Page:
Scribbled Input Image                                       Expected Segmented Output Image       bj

 


The Graph-Cut Algorithm


 

The following describes how the segmentation problem is transformed into a graph-cut problem:


  1. Let’s first define the Directed Graph G = (V, E) as follows:

    1. Each of the pixels in the image is going to be a vertex in the graph. There will be another couple of special terminal vertices: a source vertex (corresponds to the foreground object) and a sink vertex (corresponds to the background object in the image). Hence, |V(G)| = width x height + 2.

    2. Next, let’s defines the edges of the graph. As obvious, there is going to be two types of edges: terminal (edges that connect the terminal nodes to the non-terminal nodes) and non-terminal (edges that connect the non-terminal nodes only).



    3. There will be a directed edge from the terminal node source to each of non-terminal nodes in the graph. Similarly,  a directed edge will be there from each non-terminal node (pixel) to the other terminal node sink. These are going to be all the terminal edges and hence, |E_T(G)| =  2 x width x height.


    4. Each of the non-terminal nodes (pixels) are going to be connected by edges with the nodes corresponding to the neighboring pixels (defined by 4 or 8 neighborhood of a pixel).  Hence, |E_N(G)| =  |Nbd| x width x height.



  2. Now let’s describe how to compute the edge weights in this graph.



    1. In order to compute the terminal edge weights, we need to estimate the feature distributions first, i.e., starting with the assumption that each of the nodes corresponding to the scribbled pixels have the probability 1.0 (since we want the solution to respect the regional hard constraints marked by the user-seeds / scribbles) to be in foreground or background object in the image (distinguished by the scribble color, e.g.), we have to compute the probability that a node belongs to the foreground (or background) for all the other non-terminal nodes.

    2. The simplest way to compute P_F and P_B is to first fit a couple of  Gaussian distributions on the scribbles by computing the parameters (μ, ∑)
      with MLE from the scribbled pixel intensities and then computing the (class-conditional) probabilities from the individual pdfs (followed by a normalization) for each of the pixels as shown in the next figures. The following code fragment show how the pdfs are being computed.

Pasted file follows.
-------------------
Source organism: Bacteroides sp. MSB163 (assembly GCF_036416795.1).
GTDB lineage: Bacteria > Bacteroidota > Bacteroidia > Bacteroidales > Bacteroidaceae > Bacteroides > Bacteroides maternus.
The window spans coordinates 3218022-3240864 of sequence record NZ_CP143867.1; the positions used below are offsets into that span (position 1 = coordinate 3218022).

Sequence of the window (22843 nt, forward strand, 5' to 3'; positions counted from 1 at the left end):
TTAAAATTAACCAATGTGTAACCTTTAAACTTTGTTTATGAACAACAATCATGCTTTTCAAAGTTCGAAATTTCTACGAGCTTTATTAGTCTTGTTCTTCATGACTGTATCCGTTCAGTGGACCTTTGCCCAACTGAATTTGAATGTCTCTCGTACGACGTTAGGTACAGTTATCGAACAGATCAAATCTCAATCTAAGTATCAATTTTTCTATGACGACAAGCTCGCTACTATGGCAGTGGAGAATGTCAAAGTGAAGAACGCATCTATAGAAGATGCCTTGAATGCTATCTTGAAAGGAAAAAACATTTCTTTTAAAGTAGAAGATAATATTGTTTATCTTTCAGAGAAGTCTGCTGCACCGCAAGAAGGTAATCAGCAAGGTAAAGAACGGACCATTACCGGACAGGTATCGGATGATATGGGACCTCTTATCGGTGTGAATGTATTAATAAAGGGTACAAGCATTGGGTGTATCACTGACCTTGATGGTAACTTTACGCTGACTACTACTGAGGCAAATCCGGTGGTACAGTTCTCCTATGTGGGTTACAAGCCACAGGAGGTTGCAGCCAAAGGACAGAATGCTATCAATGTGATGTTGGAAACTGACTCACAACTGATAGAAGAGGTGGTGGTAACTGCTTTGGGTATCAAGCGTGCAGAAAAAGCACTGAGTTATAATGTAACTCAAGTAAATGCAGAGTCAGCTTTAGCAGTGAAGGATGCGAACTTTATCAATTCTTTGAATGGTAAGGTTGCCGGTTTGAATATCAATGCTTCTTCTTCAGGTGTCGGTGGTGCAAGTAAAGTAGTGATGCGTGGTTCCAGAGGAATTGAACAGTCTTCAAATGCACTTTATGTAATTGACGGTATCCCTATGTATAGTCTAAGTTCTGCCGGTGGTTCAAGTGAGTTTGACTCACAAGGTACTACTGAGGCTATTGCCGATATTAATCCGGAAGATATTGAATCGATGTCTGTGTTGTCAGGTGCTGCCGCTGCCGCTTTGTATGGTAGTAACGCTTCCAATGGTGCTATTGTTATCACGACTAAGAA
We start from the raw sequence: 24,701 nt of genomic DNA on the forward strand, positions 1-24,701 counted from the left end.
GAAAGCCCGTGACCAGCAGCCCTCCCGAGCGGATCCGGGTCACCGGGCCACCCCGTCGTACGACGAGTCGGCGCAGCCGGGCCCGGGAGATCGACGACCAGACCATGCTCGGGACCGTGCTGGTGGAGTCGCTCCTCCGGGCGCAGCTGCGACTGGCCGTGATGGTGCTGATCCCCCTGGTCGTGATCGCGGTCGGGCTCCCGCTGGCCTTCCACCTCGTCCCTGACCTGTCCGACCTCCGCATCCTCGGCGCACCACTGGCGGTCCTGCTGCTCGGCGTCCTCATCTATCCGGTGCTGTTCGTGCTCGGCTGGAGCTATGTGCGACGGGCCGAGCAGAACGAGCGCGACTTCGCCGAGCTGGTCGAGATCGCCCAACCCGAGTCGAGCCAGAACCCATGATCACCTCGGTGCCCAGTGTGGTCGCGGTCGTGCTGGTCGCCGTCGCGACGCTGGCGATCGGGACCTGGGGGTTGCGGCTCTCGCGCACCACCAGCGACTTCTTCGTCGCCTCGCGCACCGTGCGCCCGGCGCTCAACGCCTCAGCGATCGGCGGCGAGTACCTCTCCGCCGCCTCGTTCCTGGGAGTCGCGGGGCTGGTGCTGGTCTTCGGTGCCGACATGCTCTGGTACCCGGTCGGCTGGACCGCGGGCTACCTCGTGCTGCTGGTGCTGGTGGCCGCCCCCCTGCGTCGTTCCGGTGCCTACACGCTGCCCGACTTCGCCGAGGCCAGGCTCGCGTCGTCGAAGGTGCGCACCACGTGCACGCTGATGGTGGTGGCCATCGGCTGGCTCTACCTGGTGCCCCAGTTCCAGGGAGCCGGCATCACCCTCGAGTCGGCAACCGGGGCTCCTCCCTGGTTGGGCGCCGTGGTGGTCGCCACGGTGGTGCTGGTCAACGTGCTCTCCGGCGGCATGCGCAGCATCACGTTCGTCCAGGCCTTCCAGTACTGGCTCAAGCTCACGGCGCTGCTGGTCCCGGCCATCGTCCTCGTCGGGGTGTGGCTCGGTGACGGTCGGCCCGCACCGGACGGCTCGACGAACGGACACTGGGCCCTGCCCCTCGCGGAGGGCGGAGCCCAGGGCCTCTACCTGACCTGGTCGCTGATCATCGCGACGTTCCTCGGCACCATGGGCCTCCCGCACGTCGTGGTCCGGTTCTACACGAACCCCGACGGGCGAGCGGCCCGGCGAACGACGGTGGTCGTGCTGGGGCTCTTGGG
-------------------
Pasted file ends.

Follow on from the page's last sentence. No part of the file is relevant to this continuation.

import numpy as np
      from collections import defaultdict
      
      def compute_pdfs(imfile, imfile_scrib):
          '''
          # Compute foreground and background pdfs
          # input image and the image with user scribbles
          '''
           rgb = mpimg.imread(imfile)[:,:,:3]
           yuv = rgb2yiq(rgb)
           rgb_s = mpimg.imread(imfile_scrib)[:,:,:3]
           yuv_s = rgb2yiq(rgb_s)
           # find the scribble pixels
           scribbles = find_marked_locations(rgb, rgb_s)
           imageo = np.zeros(yuv.shape)
           # separately store background and foreground scribble pixels in the dictionary comps
           comps = defaultdict(lambda:np.array([]).reshape(0,3))
           for (i, j) in scribbles:
                imageo[i,j,:] = rgbs[i,j,:]
                # scribble color as key of comps
                comps[tuple(imageo[i,j,:])] = np.vstack([comps[tuple(imageo[i,j,:])], yuv[i,j,:]])
                mu, Sigma = {}, {}
           # compute MLE parameters for Gaussians
           for c in comps:
                mu[c] = np.mean(comps[c], axis=0)
                Sigma[c] = np.cov(comps[c].T)
           return (mu, Sigma)
      


      3. In order to compute the non-terminal edge weights, we need to compute the similarities in between a pixel node and the nodes corresponding to its neighborhood pixels, e.g., with the formula shown in the next figures (e.g., how similar neighborhood pixels are in RGB / YIQ space).


  3. Now that the underlying graph is defined, the segmentation of the foreground from the background image boils down to computing the min-cut in the graph or equivalently computing the max-flow (the dual problem) from the source to sink.


  4. The intuition is that the min-cut solution will keep the pixels with high probabilities to belong to the side of the source (foreground) node and likewise the background pixels on the other side of the cut near the sink (background) node, since it’s going to respect the (relatively) high-weight edges (by not going through the highly-similar pixels).